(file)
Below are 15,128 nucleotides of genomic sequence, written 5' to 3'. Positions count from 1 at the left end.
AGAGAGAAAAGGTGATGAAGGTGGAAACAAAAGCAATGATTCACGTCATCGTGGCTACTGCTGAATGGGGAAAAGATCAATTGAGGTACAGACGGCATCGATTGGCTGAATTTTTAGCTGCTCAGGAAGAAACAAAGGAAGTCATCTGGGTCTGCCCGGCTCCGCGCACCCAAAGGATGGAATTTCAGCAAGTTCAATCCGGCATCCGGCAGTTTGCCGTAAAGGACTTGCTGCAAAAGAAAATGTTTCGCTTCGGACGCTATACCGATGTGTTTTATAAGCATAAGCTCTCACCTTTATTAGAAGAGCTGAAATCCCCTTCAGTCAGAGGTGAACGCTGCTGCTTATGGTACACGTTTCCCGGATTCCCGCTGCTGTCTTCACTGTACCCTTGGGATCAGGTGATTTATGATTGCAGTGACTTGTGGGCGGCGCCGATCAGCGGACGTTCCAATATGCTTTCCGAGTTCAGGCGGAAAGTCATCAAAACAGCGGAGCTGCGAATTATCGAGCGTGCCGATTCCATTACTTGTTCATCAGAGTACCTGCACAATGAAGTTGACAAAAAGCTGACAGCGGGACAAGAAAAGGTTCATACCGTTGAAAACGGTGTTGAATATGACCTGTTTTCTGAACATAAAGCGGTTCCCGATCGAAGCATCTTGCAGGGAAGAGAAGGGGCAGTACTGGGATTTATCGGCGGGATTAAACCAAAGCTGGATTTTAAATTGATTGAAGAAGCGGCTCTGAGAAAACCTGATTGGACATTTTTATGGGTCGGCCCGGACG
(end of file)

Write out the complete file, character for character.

Below are 15,128 nucleotides of genomic sequence, written 5' to 3'. Positions count from 1 at the left end.
AGAGAGAAAAGGTGATGAAGGTGGAAACAAAAGCAATGATTCACGTCATCGTGGCTACTGCTGAATGGGGAAAAGATCAATTGAGGTACAGACGGCATCGATTGGCTGAATTTTTAGCTGCTCAGGAAGAAACAAAGGAAGTCATCTGGGTCTGCCCGGCTCCGCGCACCCAAAGGATGGAATTTCAGCAAGTTCAATCCGGCATCCGGCAGTTTGCCGTAAAGGACTTGCTGCAAAAGAAAATGTTTCGCTTCGGACGCTATACCGATGTGTTTTATAAGCATAAGCTCTCACCTTTATTAGAAGAGCTGAAATCCCCTTCAGTCAGAGGTGAACGCTGCTGCTTATGGTACACGTTTCCCGGATTCCCGCTGCTGTCTTCACTGTACCCTTGGGATCAGGTGATTTATGATTGCAGTGACTTGTGGGCGGCGCCGATCAGCGGACGTTCCAATATGCTTTCCGAGTTCAGGCGGAAAGTCATCAAAACAGCGGAGCTGCGAATTATCGAGCGTGCCGATTCCATTACTTGTTCATCAGAGTACCTGCACAATGAAGTTGACAAAAAGCTGACAGCGGGACAAGAAAAGGTTCATACCGTTGAAAACGGTGTTGAATATGACCTGTTTTCTGAACATAAAGCGGTTCCCGATCGAAGCATCTTGCAGGGAAGAGAAGGGGCAGTACTGGGATTTATCGGCGGGATTAAACCAAAGCTGGATTTTAAATTGATTGAAGAAGCGGCTCTGAGAAAACCTGATTGGACATTTTTATGGGTCGGCCCGGACG